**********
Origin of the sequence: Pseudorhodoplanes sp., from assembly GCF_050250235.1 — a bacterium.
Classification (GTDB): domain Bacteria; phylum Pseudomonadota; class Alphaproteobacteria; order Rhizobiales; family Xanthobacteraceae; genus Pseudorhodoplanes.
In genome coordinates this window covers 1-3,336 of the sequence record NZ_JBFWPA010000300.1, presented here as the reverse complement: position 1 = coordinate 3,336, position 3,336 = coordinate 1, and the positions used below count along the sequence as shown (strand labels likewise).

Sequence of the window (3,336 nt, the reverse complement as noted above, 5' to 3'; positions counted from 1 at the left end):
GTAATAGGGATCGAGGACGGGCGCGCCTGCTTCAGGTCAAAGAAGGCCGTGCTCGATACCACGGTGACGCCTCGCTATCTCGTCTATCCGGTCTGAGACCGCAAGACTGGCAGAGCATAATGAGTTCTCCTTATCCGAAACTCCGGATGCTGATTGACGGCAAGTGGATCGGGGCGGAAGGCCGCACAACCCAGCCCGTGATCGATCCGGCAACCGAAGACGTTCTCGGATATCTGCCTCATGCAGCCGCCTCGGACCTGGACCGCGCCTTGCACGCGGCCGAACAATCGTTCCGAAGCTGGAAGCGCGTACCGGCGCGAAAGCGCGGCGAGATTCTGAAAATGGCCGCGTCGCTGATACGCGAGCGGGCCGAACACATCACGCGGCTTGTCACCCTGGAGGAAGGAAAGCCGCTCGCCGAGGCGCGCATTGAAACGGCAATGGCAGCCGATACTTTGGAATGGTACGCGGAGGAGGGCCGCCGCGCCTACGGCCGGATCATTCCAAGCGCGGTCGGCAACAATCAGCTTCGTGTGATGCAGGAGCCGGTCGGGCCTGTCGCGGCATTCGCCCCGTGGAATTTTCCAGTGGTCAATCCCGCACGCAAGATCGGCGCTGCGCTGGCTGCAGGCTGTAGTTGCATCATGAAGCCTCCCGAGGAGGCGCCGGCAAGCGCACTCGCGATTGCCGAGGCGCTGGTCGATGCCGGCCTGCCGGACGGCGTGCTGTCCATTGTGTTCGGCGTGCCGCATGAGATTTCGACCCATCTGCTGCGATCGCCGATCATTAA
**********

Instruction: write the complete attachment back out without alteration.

Origin of the sequence: Pseudorhodoplanes sp., from assembly GCF_050250235.1 — a bacterium.
Classification (GTDB): domain Bacteria; phylum Pseudomonadota; class Alphaproteobacteria; order Rhizobiales; family Xanthobacteraceae; genus Pseudorhodoplanes.
In genome coordinates this window covers 1-3,336 of the sequence record NZ_JBFWPA010000300.1, presented here as the reverse complement: position 1 = coordinate 3,336, position 3,336 = coordinate 1, and the positions used below count along the sequence as shown (strand labels likewise).

Sequence of the window (3,336 nt, the reverse complement as noted above, 5' to 3'; positions counted from 1 at the left end):
GTAATAGGGATCGAGGACGGGCGCGCCTGCTTCAGGTCAAAGAAGGCCGTGCTCGATACCACGGTGACGCCTCGCTATCTCGTCTATCCGGTCTGAGACCGCAAGACTGGCAGAGCATAATGAGTTCTCCTTATCCGAAACTCCGGATGCTGATTGACGGCAAGTGGATCGGGGCGGAAGGCCGCACAACCCAGCCCGTGATCGATCCGGCAACCGAAGACGTTCTCGGATATCTGCCTCATGCAGCCGCCTCGGACCTGGACCGCGCCTTGCACGCGGCCGAACAATCGTTCCGAAGCTGGAAGCGCGTACCGGCGCGAAAGCGCGGCGAGATTCTGAAAATGGCCGCGTCGCTGATACGCGAGCGGGCCGAACACATCACGCGGCTTGTCACCCTGGAGGAAGGAAAGCCGCTCGCCGAGGCGCGCATTGAAACGGCAATGGCAGCCGATACTTTGGAATGGTACGCGGAGGAGGGCCGCCGCGCCTACGGCCGGATCATTCCAAGCGCGGTCGGCAACAATCAGCTTCGTGTGATGCAGGAGCCGGTCGGGCCTGTCGCGGCATTCGCCCCGTGGAATTTTCCAGTGGTCAATCCCGCACGCAAGATCGGCGCTGCGCTGGCTGCAGGCTGTAGTTGCATCATGAAGCCTCCCGAGGAGGCGCCGGCAAGCGCACTCGCGATTGCCGAGGCGCTGGTCGATGCCGGCCTGCCGGACGGCGTGCTGTCCATTGTGTTCGGCGTGCCGCATGAGATTTCGACCCATCTGCTGCGATCGCCGATCATTAA